Sunrise to sunset ... in Johannesburg

AMS Staff

"Let me give you a glimpse of being in ministry here," says Ans van der Zwaag, a CMS missionary in Hillbrow, an overcrowded, poverty-stricken inner-city area of Johannesburg, South Africa . . .
Sunrise I walk out on the streets to the market stallholders, trying to make an honest living: black people selling fruit and vegetables, people offering to braid your hair, a line of telephone sets which function like public phones for people to make calls. People "looking after' your car, waiting for a tip.

I am the only white member of Christ Church, Hillbrow. Johannesburg is a grey city, with lots of tall buildings. Rich and poor right beside each other, with beautiful shopping centers, bigger than many I have seen.

At the street corner I stop. Vendors are selling papers, broomsticks, fruit, drinks, hats, and paintings, whistling at the drivers to buy while the light is red. And then there are the many people who beg: mothers with children, teenagers.

When you don't have a job, there is no government handout. So the path to the streets is very swift. No money? No place to stay.

I walk on. Living in Hillbrow is being on guard 24 hours a day, thinking "don't leave my bag lying around, wear no jewellery, is my mobile phone safe, is the computer locked away?" (I forgot one of those questions one time and someone smashed the window of my car and gone was my mobile phone).

As I walk through the suburb on my way to the library, I meet Sipho, who is 15 years old. I know him from the soup kitchen. He says he has lived on the streets for 5 " 7 years. Yes, he had the opportunity to live in a group home, but he didn't like the rules. In a funny way he is comfortable on the streets, begging and sniffing glue.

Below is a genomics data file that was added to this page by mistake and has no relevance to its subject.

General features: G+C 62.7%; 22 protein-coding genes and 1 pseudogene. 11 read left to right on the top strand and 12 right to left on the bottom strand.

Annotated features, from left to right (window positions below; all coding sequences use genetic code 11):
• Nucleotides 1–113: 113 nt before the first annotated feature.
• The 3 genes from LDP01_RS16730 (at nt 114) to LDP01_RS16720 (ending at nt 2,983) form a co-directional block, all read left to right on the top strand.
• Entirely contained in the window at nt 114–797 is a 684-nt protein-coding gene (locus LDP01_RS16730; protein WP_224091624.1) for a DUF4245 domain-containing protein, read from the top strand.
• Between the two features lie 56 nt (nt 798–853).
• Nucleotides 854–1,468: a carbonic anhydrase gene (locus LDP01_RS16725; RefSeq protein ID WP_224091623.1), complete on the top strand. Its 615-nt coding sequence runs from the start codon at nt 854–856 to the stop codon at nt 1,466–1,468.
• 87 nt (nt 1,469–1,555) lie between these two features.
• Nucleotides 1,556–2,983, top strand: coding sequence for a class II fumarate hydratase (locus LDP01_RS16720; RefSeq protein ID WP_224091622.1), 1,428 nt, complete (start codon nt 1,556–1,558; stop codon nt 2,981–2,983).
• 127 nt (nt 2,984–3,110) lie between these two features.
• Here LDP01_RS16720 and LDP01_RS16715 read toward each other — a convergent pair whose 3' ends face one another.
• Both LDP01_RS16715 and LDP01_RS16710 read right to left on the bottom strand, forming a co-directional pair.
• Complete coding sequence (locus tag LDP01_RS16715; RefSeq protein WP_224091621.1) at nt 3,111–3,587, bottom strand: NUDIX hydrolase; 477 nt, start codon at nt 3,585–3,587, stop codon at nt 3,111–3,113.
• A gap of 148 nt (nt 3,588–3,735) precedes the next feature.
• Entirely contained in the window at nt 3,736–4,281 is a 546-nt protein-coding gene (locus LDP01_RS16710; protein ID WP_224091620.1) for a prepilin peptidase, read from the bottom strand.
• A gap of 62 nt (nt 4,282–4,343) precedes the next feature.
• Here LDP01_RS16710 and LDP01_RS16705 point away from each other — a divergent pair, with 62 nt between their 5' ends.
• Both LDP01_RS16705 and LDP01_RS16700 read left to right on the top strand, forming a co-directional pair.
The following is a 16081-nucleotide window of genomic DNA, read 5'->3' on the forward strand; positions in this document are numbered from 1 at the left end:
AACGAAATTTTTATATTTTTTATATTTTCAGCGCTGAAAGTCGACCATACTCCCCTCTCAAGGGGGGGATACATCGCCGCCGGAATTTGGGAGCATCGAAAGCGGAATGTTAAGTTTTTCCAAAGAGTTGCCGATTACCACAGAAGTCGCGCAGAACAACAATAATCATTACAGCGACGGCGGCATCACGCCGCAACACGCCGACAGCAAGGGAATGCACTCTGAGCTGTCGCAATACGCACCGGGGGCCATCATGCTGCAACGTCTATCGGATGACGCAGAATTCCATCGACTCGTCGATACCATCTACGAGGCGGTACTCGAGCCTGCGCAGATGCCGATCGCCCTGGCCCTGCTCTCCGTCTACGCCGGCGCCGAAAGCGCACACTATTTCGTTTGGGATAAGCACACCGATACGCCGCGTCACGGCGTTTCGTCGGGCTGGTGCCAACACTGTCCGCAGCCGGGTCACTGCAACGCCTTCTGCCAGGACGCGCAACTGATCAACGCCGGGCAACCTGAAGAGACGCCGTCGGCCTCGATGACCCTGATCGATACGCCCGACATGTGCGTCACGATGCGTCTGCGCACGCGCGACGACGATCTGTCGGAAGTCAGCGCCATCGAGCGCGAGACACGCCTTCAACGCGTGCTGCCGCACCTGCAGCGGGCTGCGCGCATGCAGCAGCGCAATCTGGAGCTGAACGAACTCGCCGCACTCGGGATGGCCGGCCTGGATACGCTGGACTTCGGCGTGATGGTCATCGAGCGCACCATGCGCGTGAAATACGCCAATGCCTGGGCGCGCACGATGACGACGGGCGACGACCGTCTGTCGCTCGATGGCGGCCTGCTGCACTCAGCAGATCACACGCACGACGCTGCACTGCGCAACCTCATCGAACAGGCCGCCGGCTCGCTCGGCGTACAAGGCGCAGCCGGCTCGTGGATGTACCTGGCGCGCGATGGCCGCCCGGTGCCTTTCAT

A while ago I met Nisopho, a 23 year old girl, who had been living on the streets for some time. She gave birth to a baby who didn't live. Soon after she told me she was serious about making a change in her life, so she came home with me for a shower and some more clothes.

We had a long talk; she seemed genuine, so I gave her some money to go and stay in a shelter for the night and said, "please come back tomorrow, we can help you find a shelter". I never saw her again.

So often my prayers are with many tears for this country, where the young people (a country's future) are affected so much by HIV/AIDS and hopelessness. What do I do with all the need I see around me, the hopelessness and despair? Where do I help and what do I leave? 
I stop for lunch in town. How do I live my life with integrity, stepping out from the rich side of town (where I am comfortable) into the poor, and vice versa?  Am I to enjoy my cup of coffee in the nice shopping centre?

I pray a lot for God's compassion, being aware of the guilt trap (because giving out of guilt is only to relieve yourself from it) but it is a constant struggle.

It is important I continue to examine my motives and realize that it is God's ministry- it won't "make or break' with me personally. God is already at work here and He will continue to work here after I have left!